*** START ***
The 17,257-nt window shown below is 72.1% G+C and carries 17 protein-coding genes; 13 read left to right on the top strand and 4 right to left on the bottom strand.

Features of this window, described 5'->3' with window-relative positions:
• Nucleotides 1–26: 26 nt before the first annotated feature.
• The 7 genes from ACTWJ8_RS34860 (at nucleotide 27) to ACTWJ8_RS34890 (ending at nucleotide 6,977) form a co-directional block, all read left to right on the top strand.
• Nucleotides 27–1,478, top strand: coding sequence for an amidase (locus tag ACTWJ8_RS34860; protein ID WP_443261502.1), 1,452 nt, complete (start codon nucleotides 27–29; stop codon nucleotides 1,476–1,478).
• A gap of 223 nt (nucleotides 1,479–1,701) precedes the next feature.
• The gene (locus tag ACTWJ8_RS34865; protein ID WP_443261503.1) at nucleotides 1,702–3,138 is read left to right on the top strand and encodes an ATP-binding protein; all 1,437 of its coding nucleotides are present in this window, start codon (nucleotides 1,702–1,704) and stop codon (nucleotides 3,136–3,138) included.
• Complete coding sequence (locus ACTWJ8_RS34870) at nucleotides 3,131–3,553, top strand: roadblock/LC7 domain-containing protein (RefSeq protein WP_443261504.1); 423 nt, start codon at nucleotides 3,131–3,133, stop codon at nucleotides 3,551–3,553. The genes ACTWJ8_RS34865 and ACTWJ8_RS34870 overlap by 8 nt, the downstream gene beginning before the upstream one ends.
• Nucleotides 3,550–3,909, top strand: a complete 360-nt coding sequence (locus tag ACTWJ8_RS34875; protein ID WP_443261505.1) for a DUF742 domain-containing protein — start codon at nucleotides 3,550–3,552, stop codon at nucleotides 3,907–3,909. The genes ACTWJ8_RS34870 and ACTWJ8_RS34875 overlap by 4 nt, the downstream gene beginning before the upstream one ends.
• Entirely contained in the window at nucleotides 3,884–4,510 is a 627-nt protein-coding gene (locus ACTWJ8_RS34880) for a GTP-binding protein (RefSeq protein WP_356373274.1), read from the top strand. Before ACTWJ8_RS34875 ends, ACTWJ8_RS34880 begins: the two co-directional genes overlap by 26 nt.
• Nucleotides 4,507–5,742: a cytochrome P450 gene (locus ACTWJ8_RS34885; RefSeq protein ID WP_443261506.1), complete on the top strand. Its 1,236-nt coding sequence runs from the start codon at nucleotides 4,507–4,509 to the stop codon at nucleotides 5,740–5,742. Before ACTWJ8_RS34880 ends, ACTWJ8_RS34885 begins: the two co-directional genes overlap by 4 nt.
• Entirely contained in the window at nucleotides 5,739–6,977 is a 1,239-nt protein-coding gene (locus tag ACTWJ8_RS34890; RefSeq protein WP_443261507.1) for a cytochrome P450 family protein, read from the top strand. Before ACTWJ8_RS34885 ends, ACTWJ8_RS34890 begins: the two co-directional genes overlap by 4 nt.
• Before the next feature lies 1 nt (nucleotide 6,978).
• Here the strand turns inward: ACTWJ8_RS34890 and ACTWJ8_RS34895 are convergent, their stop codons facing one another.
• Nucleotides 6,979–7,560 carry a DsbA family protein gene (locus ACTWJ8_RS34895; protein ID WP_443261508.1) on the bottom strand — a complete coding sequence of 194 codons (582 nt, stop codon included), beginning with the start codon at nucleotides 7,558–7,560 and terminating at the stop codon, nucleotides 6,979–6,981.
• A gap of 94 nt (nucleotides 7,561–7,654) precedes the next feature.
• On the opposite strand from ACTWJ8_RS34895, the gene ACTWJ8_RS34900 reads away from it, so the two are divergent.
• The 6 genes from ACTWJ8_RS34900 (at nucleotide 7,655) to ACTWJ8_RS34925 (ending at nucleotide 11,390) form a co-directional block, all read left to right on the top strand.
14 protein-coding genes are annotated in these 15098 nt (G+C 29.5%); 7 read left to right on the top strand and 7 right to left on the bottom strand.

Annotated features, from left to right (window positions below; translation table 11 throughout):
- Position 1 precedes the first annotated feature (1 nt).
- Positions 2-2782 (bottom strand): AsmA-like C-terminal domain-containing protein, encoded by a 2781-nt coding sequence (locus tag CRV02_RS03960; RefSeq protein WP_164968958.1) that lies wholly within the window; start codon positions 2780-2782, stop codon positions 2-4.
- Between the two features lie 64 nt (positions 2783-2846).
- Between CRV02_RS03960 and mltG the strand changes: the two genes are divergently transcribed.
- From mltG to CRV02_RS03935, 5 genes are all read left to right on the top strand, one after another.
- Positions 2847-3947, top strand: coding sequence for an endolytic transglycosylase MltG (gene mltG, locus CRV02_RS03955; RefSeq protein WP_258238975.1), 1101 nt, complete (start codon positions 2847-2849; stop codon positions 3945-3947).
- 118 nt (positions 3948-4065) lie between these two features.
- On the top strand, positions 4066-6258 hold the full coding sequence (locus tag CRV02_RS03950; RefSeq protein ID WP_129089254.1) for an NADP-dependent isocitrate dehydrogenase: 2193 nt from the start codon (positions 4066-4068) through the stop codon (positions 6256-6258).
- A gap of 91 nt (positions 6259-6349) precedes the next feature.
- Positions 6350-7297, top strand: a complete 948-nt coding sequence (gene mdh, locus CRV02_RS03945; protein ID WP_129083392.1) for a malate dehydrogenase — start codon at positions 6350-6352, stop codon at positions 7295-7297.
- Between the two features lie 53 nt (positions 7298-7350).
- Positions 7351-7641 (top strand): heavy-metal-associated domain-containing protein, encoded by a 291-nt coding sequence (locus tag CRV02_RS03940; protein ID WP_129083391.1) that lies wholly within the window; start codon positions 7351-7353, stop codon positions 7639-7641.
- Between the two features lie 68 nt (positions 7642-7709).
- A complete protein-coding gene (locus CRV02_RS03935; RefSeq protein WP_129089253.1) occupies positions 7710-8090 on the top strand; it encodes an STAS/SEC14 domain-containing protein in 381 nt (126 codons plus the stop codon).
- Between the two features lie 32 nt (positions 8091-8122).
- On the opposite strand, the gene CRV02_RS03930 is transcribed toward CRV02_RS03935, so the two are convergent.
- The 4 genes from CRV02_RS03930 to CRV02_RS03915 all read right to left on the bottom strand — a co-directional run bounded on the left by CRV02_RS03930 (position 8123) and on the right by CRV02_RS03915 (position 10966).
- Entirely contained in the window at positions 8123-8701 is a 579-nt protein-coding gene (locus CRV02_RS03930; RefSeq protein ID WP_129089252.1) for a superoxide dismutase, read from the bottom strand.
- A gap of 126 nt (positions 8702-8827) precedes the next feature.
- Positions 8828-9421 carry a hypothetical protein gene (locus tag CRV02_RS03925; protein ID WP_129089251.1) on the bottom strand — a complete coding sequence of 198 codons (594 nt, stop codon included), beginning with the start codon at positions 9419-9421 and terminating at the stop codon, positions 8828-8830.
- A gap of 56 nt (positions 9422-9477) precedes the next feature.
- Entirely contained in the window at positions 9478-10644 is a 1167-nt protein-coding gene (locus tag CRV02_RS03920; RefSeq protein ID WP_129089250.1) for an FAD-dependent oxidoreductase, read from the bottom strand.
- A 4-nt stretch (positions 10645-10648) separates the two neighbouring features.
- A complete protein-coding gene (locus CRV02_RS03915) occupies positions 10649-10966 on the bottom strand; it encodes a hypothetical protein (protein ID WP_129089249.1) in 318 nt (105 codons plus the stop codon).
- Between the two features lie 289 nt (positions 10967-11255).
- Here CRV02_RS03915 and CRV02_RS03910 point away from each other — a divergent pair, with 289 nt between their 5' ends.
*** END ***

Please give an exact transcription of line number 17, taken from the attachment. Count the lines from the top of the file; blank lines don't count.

• On the opposite strand from ACTWJ8_RS34895, the gene ACTWJ8_RS34900 reads away from it, so the two are divergent.